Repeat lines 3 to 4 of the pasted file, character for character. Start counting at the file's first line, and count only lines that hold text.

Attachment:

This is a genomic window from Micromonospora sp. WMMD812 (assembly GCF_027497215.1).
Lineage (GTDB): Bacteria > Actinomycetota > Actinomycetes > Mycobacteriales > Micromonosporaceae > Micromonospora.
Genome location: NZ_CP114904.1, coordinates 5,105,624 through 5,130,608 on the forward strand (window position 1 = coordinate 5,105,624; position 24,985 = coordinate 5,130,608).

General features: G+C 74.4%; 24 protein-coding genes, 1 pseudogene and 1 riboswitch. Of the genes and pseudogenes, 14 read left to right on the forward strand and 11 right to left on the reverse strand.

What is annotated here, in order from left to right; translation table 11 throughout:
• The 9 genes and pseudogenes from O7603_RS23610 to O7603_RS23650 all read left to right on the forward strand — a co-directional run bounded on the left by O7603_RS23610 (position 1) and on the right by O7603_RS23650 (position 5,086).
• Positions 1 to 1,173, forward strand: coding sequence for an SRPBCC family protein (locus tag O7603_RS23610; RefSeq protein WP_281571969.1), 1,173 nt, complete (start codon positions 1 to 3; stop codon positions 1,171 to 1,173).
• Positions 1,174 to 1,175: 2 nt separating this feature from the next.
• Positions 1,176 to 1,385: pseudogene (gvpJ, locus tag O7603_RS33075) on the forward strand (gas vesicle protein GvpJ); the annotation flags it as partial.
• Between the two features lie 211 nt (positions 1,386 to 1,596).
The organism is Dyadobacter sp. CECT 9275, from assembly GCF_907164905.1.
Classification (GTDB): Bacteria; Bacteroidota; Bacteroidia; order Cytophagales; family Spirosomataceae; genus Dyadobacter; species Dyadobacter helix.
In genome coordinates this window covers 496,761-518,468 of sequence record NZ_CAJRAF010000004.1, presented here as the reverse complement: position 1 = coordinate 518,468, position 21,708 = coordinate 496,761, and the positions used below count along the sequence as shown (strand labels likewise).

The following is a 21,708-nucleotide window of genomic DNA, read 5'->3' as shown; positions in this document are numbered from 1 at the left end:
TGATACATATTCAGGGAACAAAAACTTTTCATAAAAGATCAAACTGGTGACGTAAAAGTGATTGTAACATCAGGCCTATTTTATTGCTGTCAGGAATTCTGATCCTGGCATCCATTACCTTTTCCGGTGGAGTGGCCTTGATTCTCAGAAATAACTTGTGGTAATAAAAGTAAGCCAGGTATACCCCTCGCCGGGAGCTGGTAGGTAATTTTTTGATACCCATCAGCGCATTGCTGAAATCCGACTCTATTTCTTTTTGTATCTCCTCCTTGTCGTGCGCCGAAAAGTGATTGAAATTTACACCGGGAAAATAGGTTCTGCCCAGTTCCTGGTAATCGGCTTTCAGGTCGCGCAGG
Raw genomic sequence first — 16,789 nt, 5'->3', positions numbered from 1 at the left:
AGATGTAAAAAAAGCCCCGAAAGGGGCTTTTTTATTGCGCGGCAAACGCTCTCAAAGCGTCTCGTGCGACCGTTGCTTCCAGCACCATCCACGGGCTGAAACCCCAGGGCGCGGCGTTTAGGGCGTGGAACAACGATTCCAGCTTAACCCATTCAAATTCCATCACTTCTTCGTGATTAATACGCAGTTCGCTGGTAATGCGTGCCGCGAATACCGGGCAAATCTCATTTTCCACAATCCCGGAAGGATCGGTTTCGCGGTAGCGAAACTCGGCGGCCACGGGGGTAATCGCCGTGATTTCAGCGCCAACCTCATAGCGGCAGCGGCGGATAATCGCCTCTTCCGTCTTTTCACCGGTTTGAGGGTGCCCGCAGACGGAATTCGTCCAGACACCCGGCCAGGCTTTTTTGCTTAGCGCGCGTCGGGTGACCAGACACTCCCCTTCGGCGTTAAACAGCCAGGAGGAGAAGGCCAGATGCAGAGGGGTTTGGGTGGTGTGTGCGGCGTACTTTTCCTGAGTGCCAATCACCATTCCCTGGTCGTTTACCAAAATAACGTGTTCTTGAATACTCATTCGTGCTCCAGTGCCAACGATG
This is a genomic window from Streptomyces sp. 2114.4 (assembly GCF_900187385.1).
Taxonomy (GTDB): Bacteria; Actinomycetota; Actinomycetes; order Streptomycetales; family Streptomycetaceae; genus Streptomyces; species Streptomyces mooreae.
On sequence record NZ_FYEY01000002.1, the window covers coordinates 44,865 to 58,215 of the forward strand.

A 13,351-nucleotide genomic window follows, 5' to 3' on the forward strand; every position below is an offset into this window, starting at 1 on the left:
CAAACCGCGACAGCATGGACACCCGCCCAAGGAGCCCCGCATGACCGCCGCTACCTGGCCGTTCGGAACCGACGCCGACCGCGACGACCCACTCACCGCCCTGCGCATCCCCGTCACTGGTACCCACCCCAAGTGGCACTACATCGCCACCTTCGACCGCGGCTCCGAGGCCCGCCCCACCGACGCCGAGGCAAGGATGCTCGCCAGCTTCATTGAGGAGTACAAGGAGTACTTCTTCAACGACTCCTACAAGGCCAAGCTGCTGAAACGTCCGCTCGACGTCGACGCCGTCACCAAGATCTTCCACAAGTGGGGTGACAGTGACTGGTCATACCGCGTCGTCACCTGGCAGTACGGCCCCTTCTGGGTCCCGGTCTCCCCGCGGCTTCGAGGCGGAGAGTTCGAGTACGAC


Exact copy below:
Genome location: NZ_CP114904.1, coordinates 5,105,624 through 5,130,608 on the forward strand (window position 1 = coordinate 5,105,624; position 24,985 = coordinate 5,130,608).

General features: G+C 74.4%; 24 protein-coding genes, 1 pseudogene and 1 riboswitch. Of the genes and pseudogenes, 14 read left to right on the forward strand and 11 right to left on the reverse strand.